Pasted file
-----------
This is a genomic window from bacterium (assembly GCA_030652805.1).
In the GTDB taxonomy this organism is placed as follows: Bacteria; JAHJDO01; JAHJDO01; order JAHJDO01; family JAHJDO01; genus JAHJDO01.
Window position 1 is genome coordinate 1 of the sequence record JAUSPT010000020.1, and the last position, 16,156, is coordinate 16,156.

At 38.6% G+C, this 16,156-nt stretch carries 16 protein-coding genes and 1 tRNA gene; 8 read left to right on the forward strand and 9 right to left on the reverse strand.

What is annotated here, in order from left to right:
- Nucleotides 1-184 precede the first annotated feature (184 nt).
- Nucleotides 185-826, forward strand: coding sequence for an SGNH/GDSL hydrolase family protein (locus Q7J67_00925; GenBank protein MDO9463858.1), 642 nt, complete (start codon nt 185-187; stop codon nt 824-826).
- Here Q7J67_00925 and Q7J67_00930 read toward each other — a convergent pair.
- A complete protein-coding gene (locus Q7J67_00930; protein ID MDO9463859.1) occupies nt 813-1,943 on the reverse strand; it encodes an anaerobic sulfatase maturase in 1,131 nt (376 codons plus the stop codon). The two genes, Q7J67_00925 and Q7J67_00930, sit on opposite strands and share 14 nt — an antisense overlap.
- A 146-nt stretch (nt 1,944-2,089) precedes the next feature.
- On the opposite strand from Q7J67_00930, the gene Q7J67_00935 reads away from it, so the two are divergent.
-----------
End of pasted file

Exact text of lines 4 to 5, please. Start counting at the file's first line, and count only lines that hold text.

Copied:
At 38.6% G+C, this 16,156-nt stretch carries 16 protein-coding genes and 1 tRNA gene; 8 read left to right on the forward strand and 9 right to left on the reverse strand.

What is annotated here, in order from left to right: